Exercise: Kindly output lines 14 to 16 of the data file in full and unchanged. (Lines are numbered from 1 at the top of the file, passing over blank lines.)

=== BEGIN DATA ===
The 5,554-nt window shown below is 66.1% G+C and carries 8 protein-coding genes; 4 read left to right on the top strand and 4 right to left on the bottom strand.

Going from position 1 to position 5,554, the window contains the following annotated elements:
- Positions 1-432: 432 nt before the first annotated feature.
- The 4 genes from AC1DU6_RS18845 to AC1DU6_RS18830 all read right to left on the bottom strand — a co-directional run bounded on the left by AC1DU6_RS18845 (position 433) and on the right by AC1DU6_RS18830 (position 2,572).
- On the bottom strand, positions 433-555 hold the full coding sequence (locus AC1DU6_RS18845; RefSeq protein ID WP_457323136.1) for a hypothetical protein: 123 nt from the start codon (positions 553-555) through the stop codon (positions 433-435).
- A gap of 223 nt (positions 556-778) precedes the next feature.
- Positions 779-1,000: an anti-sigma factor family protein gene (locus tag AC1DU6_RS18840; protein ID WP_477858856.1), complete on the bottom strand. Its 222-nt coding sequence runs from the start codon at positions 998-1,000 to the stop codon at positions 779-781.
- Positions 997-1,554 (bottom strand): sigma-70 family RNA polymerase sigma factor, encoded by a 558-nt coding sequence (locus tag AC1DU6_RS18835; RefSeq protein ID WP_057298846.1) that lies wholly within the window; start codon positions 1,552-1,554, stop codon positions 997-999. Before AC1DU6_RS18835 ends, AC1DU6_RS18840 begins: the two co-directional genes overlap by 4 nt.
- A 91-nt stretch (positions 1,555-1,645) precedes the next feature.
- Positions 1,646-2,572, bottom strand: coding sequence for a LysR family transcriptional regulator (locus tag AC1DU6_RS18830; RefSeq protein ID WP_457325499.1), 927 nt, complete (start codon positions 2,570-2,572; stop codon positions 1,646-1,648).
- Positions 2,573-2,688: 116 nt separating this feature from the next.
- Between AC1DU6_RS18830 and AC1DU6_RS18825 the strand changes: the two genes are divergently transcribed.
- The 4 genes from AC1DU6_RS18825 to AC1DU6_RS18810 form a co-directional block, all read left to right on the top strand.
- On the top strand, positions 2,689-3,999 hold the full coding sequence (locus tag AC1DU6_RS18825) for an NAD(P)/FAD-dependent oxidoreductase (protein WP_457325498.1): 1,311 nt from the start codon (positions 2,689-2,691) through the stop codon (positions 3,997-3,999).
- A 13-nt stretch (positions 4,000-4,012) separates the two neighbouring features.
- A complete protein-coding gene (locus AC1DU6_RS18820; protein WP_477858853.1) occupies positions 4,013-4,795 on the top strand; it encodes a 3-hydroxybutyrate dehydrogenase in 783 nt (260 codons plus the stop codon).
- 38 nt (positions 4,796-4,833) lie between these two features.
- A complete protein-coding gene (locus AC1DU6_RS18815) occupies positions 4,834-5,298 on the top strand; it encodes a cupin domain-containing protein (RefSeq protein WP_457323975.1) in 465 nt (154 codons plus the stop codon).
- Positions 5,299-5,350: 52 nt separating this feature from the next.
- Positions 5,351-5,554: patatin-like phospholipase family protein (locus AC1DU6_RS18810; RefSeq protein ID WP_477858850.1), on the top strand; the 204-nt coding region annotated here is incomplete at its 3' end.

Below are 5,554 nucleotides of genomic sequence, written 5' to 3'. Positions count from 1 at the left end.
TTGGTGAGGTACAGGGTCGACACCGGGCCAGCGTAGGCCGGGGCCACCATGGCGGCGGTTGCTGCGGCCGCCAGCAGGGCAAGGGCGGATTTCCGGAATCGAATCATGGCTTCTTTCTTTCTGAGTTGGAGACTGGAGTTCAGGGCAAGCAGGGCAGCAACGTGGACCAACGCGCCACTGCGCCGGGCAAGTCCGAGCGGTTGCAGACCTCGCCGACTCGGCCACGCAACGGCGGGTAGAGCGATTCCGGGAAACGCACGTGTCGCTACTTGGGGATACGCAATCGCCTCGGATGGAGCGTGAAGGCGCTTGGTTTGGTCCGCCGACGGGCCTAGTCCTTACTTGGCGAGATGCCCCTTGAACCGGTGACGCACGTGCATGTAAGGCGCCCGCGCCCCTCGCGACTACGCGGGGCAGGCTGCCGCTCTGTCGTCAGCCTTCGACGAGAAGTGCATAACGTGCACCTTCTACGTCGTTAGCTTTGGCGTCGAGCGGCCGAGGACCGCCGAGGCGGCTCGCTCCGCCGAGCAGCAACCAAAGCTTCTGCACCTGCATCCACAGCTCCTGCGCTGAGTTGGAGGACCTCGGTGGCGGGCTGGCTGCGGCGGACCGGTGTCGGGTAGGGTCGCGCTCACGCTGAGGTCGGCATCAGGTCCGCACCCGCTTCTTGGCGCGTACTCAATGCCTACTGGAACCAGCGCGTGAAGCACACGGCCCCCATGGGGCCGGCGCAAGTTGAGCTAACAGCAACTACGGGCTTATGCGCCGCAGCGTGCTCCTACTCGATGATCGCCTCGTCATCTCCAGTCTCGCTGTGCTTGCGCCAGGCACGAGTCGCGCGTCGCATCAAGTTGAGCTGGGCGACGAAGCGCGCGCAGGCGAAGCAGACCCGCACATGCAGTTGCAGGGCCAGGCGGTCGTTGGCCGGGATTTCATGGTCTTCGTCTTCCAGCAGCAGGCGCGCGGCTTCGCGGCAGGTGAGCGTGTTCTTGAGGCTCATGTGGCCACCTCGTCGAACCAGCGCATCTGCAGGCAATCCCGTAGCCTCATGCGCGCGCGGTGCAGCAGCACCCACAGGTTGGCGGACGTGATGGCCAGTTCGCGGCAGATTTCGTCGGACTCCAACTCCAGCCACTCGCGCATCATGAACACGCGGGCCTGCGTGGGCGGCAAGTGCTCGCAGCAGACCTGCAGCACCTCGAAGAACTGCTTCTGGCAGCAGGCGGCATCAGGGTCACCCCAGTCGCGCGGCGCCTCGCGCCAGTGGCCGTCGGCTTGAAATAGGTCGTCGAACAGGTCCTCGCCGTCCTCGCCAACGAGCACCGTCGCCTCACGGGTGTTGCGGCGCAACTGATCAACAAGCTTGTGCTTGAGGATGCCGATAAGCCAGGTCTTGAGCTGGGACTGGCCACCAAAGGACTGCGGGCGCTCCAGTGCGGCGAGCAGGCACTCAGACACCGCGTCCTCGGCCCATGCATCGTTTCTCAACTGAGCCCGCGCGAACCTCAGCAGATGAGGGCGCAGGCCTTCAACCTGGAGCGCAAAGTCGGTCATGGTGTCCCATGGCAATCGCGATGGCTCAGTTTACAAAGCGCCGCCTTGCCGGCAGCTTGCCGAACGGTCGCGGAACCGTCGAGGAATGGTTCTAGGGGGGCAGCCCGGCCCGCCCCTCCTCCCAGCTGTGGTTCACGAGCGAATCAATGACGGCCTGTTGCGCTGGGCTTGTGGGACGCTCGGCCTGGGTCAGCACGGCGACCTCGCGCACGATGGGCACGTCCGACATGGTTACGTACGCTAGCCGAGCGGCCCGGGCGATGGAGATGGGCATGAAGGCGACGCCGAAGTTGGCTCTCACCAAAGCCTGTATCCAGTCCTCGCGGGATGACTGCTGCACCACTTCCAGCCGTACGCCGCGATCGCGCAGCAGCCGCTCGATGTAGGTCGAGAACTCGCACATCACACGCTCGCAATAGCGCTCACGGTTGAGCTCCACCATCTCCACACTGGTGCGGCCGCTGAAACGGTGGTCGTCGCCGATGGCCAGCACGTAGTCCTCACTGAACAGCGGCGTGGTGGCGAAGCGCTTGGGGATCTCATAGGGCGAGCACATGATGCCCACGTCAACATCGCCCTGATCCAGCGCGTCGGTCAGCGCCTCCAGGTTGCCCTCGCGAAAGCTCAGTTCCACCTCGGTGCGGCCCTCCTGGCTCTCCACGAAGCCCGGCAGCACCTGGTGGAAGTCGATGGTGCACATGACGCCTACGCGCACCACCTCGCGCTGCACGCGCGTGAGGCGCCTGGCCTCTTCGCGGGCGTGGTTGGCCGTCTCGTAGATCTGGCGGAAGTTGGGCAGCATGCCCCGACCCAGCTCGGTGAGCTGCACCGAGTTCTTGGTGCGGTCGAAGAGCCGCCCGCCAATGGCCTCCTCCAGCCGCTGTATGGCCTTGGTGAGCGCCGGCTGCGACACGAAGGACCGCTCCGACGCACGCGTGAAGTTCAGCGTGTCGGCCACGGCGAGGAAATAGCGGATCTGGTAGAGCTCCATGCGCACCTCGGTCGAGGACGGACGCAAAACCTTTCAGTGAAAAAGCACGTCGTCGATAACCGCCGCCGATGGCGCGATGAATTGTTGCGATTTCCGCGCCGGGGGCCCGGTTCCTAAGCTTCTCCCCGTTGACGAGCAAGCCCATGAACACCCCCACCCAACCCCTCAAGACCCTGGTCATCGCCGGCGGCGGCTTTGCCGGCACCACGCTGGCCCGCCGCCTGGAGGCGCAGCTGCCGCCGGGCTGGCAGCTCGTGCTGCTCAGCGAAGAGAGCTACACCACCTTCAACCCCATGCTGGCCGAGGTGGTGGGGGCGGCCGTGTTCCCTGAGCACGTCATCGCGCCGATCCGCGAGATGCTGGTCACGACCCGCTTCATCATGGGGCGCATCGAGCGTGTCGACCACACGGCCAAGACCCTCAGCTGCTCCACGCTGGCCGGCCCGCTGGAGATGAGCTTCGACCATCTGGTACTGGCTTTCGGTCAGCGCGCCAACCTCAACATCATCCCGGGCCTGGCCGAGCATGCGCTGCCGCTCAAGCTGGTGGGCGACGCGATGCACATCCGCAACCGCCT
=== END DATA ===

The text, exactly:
- On the top strand, positions 2,689-3,999 hold the full coding sequence (locus tag AC1DU6_RS18825) for an NAD(P)/FAD-dependent oxidoreductase (protein WP_457325498.1): 1,311 nt from the start codon (positions 2,689-2,691) through the stop codon (positions 3,997-3,999).
- A 13-nt stretch (positions 4,000-4,012) separates the two neighbouring features.
- A complete protein-coding gene (locus AC1DU6_RS18820; protein WP_477858853.1) occupies positions 4,013-4,795 on the top strand; it encodes a 3-hydroxybutyrate dehydrogenase in 783 nt (260 codons plus the stop codon).